Pythagoras cup, Pythagorean cup of justice or Fair cup, Greedy Cup, Tantalus cup.
Museum Copy, Ancient Greek Classical Period 485 BC engraved in hand, internally glazed, depicts Greek Goddess, Hestia.
"Goddess of the Hearth and Domestic Life"
Hestia was the goddess of the hearth, home, architecture, domesticity, family, and the state. She was one of only three virgin goddesses, next to Athena and Artemis. Although both Poseidon and Apollo wanted to marry her, Hestia made an oath to Zeus that she would remain forever pure and undefiled, never entering into a union with a man. She is a goddess of the Olympian generation, daughter of Cronus and Rhea and sister to Zeus, Poseidon, Hades, Demeter, and Hera.
As the goddess of the hearth, she personified the fire burning in the hearth of every home.
Hestia receiving the first offering at every sacrifice in the household with families pouring sweet wine in her name and dedicating the richest portion of food to her.
Though Hestia did not have a public cult, she was worshipped at any temple, regardless of the god the temple was dedicated to. Hestia is described as a kind, forgiving and discreet goddess with a passive, non-confrontational nature.
A Pythagoras cup (also known as a Pythagorean cup, a Greedy Cup or a Tantalus cup) is a form of drinking cup which forces its user to imbibe only in moderation. Credited to Pythagoras of Samos, it allows the user to fill the cup with wine up to a certain level. If the user fills the cup only up to that level he may enjoy his drink in peace. If he exhibits gluttony, however, the cup spills its contents out the bottom (the intention being: onto the lap of the immodest drinker).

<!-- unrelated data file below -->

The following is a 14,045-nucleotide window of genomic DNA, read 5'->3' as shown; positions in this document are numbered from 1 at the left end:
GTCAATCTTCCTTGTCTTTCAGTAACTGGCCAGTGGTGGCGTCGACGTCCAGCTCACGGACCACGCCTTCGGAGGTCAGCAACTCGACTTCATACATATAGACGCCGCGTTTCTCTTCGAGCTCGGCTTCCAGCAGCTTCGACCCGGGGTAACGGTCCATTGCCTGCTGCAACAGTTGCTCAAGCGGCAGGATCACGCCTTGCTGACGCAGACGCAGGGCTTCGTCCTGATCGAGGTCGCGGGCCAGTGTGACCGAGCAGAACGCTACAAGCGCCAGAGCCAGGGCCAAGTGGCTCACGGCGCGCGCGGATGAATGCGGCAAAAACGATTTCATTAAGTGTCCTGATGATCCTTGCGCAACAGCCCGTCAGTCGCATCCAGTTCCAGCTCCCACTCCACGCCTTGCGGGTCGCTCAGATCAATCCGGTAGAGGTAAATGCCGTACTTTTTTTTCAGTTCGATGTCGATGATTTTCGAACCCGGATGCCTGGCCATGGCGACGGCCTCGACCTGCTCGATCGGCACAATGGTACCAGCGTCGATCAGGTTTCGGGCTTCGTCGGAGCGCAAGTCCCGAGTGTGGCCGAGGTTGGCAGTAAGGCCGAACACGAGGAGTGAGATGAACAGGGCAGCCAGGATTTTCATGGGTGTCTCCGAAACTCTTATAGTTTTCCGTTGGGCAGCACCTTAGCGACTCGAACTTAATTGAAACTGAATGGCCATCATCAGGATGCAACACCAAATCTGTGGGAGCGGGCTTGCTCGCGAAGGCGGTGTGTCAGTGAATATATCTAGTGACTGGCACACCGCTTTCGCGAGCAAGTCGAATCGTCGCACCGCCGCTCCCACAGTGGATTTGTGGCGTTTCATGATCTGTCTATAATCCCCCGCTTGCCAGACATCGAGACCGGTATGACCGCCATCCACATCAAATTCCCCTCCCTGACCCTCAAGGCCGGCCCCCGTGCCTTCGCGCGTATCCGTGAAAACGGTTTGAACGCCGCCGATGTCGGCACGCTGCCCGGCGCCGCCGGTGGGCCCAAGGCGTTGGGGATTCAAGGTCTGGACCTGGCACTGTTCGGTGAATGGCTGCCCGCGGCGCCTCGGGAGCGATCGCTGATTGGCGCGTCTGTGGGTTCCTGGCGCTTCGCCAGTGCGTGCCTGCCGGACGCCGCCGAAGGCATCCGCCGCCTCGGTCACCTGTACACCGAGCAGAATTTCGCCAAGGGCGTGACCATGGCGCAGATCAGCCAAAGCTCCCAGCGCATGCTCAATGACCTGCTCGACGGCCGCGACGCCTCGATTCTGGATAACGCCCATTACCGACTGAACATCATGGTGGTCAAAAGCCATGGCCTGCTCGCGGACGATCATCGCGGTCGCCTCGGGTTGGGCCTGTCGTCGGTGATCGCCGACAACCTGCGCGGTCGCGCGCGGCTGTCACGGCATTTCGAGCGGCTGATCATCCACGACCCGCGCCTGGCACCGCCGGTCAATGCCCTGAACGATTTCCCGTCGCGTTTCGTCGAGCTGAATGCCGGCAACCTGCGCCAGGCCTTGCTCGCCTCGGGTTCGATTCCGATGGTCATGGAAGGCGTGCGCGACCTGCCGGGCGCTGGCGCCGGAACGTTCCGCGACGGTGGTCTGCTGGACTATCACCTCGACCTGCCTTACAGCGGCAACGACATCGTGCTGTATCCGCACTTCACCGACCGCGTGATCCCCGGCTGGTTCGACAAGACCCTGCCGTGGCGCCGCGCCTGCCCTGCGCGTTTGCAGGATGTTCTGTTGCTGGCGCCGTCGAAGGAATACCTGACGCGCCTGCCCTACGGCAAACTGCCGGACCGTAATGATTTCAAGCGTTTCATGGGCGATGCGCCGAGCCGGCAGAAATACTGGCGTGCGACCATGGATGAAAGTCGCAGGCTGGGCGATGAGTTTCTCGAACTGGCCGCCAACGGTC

A Pythagorean cup looks like a normal drinking cup, except that the bowl has a central column in it, giving it a shape like a Bundt pan. The central column of the bowl is positioned directly over the stem of the cup and over the hole at the bottom of the stem. A small open pipe runs from this hole almost to the top of the central column, where there is an open chamber. The chamber is connected by a second pipe to the bottom of the central column, where a hole in the column exposes the pipe to (the contents of) the bowl of the cup.
When the cup is filled, liquid rises through the second pipe up to the chamber at the top of the central column, following Pascal's principle of communicating vessels. As long as the level of the liquid does not rise beyond the level of the chamber, the cup functions as normal. If the level rises further, however, the liquid spills through the chamber into the first pipe and out the bottom. Gravity then creates a siphon through the central column, causing the entire contents of the cup to be emptied through the hole at the bottom of the stem.
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- CAUTION: No Microwave, No Dishwasher - It's best to clean with a dry cloth
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